by Terry J. Hallock

How to Live Like You Can't Lose
Terry J. Hallock
Philippians 1:12-26
March 19, 2000

Paul did not write those words reclining in a deck chair on a sunny veranda of some seaside villa on the Italian coast. Those words were penned from a dank and dark prison cell in the city of Rome. He was not in that prison cell because his proclamation of Jesus Christ had won him the undying admiration of the Roman government. He was in chains because his unswerving commitment to the lordship of Jesus had won him the undying hostility and fear of the Roman government. They weren't about to make him citizen of the month. They were about to execute him. While he sits in that cell, chained to its walls and awaiting his death, some in the Christian community who once hailed and supported him are now plotting against him.

Yet despite the chains, despite the pain, despite his inevitable execution and despite the desertion of some of his friends Paul declares, "Now I want you to know, brothers, that what has happened to me has really served to advance the gospel" (verse 12). Imprisoned, condemned and betrayed Paul was living like he couldn't lose. The Romans saw his imprisonment as a way to shut him up. Paul used it as an opportunity to convert his guards. The Romans saw his chains as a way to kill the Gospel. Paul used them as a tool to spread the Gospel. The Romans saw his execution as the ultimate threat capable of defeating his ministry. Paul saw it as simply another chance to exalt Jesus. Whatever his captors meant for evil Paul used for good. What they meant for discouragement he used for encouragement. What they meant for defeat he used for victory. He lived like he couldn't lose.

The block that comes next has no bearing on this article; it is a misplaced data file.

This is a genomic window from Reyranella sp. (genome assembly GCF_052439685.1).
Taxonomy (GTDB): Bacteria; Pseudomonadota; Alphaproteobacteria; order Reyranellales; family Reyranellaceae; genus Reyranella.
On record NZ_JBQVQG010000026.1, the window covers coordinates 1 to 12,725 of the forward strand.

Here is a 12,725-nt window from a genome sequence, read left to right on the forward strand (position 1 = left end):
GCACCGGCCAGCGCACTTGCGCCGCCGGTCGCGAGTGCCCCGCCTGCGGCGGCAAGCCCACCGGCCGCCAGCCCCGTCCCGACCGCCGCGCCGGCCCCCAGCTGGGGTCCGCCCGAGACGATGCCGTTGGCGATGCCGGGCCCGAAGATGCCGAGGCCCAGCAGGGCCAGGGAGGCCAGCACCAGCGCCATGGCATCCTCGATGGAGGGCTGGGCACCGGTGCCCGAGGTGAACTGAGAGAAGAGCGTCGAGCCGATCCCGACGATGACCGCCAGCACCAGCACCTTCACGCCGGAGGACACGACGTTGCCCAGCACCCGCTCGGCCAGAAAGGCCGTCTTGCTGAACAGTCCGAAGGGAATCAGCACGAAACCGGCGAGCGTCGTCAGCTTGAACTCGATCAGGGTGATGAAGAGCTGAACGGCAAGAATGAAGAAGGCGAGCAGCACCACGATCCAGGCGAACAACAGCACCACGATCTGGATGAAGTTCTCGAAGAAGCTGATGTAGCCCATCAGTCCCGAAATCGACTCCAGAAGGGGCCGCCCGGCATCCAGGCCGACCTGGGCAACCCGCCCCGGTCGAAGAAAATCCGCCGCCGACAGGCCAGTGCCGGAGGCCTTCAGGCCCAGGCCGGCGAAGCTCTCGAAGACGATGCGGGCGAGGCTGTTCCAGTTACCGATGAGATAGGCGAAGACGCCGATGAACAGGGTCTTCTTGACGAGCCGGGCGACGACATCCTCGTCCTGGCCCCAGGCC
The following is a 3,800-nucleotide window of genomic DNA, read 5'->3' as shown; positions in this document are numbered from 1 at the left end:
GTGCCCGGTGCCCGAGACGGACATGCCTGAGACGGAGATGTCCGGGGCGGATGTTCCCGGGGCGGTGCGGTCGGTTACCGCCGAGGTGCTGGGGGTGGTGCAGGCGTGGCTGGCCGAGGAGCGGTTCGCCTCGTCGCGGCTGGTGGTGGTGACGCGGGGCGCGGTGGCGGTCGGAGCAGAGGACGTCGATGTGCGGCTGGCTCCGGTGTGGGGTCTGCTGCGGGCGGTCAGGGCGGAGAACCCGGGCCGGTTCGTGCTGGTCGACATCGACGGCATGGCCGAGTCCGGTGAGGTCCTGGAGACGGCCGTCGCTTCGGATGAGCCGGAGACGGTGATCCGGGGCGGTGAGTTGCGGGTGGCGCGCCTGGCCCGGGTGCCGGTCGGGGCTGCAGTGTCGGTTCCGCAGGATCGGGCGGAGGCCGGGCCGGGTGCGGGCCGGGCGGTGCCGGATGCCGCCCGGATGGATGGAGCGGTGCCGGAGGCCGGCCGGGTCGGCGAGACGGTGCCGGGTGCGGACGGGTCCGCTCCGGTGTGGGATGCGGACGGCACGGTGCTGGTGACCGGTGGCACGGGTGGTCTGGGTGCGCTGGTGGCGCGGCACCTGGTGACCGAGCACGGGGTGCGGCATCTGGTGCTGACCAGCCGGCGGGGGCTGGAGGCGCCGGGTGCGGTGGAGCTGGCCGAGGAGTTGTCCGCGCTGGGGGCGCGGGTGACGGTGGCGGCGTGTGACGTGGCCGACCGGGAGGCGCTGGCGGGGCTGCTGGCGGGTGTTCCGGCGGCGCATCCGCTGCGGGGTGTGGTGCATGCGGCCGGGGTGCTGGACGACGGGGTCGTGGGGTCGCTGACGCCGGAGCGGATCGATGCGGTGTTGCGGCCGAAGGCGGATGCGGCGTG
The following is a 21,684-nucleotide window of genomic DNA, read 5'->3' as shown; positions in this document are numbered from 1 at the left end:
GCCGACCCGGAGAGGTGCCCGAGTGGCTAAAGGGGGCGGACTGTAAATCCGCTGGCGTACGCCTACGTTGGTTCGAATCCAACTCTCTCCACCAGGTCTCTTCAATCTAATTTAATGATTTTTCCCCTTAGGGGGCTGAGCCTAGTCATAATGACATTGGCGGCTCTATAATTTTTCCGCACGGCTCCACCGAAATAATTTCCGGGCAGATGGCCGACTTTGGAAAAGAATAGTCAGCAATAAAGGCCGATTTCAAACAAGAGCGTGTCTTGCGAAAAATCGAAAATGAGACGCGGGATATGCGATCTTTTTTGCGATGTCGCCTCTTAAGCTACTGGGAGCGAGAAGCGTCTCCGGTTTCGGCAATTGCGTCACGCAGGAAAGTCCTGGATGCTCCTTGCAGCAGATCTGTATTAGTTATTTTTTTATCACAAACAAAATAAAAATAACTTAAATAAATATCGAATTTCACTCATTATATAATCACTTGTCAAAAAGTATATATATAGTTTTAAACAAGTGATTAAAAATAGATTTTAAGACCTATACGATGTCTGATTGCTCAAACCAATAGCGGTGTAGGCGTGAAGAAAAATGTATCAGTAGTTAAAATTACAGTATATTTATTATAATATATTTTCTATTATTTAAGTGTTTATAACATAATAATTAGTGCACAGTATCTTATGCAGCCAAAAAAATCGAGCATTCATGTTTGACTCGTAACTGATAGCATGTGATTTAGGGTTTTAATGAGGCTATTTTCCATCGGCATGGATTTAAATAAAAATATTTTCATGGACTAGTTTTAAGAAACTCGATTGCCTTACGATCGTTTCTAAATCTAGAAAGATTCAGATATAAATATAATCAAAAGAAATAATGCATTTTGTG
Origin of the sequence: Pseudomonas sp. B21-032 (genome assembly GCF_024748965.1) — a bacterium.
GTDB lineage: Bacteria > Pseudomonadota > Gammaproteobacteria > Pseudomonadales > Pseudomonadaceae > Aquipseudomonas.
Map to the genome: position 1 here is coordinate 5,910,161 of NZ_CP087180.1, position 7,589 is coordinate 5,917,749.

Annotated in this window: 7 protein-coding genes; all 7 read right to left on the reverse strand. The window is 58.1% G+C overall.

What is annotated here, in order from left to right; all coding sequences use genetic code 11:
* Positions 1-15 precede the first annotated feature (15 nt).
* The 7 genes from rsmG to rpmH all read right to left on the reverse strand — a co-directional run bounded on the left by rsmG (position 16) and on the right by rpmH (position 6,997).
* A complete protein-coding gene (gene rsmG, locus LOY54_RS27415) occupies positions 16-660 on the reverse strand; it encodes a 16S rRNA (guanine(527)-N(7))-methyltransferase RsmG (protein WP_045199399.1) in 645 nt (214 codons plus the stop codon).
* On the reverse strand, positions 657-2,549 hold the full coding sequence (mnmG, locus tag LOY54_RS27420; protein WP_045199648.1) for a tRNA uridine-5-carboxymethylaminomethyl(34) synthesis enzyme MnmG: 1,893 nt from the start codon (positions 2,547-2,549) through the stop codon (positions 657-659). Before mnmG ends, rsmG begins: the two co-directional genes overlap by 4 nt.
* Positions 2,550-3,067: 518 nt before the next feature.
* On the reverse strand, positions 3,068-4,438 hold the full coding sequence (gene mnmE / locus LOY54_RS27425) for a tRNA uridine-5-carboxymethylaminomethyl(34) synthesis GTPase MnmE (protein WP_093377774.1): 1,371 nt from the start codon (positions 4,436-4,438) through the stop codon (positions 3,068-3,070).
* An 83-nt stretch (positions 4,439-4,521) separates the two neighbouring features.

What if you and I could live that way too? Wouldn't it be the miracle of miracles to know that no matter what prison the world locks you in, no matter what chains it wraps around you, even if it threatens you with death, you can't lose! Well, brothers and sisters, that is the message and th ...

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